Wrapping C/C++ for Python

There are a number of options if you want to wrap existing C or C++ functionality in Python.

Manual wrapping

If you have a relatively small amount of C/C++ code to wrap, you can do it by hand. The Extending and Embedding section of the docs is a pretty good reference.

When I write wrappers for C and C++ code, I usually provide a procedural interface to the code and then use Python to construct an object-oriented interface. I do things this way for two reasons: first, exposing C++ objects to Python is a pain; and second, I prefer writing higher-level structures in Python to writing them in C++.

Let’s take a look at a basic wrapper: we have a function ‘hello’ in a file ‘hello.c’. ‘hello’ is defined like so:

char * hello(char * what)

To wrap this manually, we need to do the following.

First, write a Python-callable function that takes in a string and returns a string.

static PyObject * hello_wrapper(PyObject * self, PyObject * args)
  char * input;
  char * result;
  PyObject * ret;

  // parse arguments
  if (!PyArg_ParseTuple(args, "s", &input)) {
    return NULL;

  // run the actual function
  result = hello(input);

  // build the resulting string into a Python object.
  ret = PyString_FromString(result);

  return ret;

Second, register this function within a module’s symbol table (all Python functions live in a module, even if they’re actually C functions!)

static PyMethodDef HelloMethods[] = {
 { "hello", hello_wrapper, METH_VARARGS, "Say hello" },
 { NULL, NULL, 0, NULL }

Third, write an init function for the module (all extension modules require an init function).

DL_EXPORT(void) inithello(void)
  Py_InitModule("hello", HelloMethods);

Fourth, write a setup.py script:

from distutils.core import setup, Extension

# the c++ extension module
extension_mod = Extension("hello", ["hellomodule.c", "hello.c"])

setup(name = "hello", ext_modules=[extension_mod])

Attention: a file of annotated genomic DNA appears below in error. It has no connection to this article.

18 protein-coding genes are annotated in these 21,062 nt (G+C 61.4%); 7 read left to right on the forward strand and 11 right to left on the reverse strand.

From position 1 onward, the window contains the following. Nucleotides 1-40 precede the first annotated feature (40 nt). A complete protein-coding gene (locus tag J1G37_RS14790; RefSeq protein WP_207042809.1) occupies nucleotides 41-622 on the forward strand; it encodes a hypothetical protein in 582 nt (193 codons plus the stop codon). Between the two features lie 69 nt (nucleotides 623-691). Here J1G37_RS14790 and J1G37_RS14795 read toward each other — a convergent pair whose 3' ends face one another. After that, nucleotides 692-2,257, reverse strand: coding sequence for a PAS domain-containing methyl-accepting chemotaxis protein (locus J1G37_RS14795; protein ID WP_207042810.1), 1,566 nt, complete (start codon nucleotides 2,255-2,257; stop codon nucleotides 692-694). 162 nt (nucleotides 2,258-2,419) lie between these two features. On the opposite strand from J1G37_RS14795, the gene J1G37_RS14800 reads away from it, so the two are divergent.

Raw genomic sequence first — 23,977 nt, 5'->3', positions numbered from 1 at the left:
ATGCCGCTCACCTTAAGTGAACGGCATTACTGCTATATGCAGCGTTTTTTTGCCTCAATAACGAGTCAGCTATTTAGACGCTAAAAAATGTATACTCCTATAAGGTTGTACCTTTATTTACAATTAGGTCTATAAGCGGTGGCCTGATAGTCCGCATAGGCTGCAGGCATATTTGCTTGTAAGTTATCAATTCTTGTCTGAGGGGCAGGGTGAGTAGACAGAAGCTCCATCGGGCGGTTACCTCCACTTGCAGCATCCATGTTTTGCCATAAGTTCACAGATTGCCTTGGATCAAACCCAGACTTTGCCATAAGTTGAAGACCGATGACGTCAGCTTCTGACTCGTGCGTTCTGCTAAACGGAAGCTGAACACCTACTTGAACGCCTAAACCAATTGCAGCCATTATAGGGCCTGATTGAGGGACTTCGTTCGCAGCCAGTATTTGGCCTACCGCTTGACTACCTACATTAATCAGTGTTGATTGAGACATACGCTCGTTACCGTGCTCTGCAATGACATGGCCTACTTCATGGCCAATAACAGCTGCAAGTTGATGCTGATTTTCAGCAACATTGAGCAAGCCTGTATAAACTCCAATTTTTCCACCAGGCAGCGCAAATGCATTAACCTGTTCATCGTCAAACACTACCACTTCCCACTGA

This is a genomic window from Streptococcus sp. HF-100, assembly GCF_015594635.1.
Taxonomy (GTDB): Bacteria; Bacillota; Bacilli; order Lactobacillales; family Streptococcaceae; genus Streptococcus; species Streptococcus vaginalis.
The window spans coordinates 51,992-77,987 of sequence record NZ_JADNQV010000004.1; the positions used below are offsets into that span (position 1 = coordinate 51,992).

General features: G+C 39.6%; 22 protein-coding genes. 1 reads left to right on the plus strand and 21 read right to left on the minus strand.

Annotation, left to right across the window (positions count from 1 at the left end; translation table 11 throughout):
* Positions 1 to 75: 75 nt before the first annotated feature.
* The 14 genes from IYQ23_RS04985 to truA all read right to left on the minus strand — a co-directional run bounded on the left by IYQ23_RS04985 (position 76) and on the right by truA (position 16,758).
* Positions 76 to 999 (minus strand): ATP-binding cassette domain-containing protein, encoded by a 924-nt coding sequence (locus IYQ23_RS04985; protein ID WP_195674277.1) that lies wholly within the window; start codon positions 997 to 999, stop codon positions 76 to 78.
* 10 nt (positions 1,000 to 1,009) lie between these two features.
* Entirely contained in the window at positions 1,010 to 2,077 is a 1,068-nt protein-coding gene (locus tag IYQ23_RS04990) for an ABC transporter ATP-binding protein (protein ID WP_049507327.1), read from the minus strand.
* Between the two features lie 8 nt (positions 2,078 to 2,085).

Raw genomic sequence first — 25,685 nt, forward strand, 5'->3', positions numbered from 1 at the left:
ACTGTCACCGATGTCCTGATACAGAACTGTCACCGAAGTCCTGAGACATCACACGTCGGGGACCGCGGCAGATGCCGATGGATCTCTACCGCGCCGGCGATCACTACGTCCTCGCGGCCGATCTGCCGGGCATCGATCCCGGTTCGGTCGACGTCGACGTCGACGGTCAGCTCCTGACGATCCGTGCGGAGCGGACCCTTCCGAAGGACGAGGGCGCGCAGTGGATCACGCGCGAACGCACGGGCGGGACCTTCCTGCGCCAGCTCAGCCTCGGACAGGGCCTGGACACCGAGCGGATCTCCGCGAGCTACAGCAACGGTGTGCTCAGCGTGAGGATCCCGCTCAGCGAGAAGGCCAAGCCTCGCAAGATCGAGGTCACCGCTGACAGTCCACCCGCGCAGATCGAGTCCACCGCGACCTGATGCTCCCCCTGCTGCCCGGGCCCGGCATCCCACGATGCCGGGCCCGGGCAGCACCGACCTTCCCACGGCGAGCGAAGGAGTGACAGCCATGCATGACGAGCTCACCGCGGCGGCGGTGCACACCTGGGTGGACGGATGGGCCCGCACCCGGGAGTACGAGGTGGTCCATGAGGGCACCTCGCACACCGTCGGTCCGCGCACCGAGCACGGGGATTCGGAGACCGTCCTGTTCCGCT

There are two aspects of this code that are worth discussing, even at this simple level.

First, error handling: note the PyArg_ParseTuple call. That call is what tells Python that the ‘hello’ wrapper function takes precisely one argument, a string (“s” means “string”; “ss” would mean “two strings”; “si” would mean “string and integer”). The convention in the C API to Python is that a NULL return from a function that returns PyObject* indicates an error has occurred; in this case, the error information is set within PyArg_ParseTuple and we’re just passing the error on up the stack by returning NULL.

Second, references. Python works on a system of reference counting: each time a function “takes ownership” of an object (by, for example, assigning it to a list, or a dictionary) it increments that object’s reference count by one using Py_INCREF. When the object is removed from use in that particular place (e.g. removed from the list or dictionary), the reference count is decremented with Py_DECREF. When the reference count reaches 0, Python knows that this object is not being used by anything and can be freed (it may not be freed immediately, however).

Why does this matter? Well, we’re creating a PyObject in this code, with PyString_FromString. Do we need to INCREF it? To find out, go take a look at the documentation for PyString_FromString: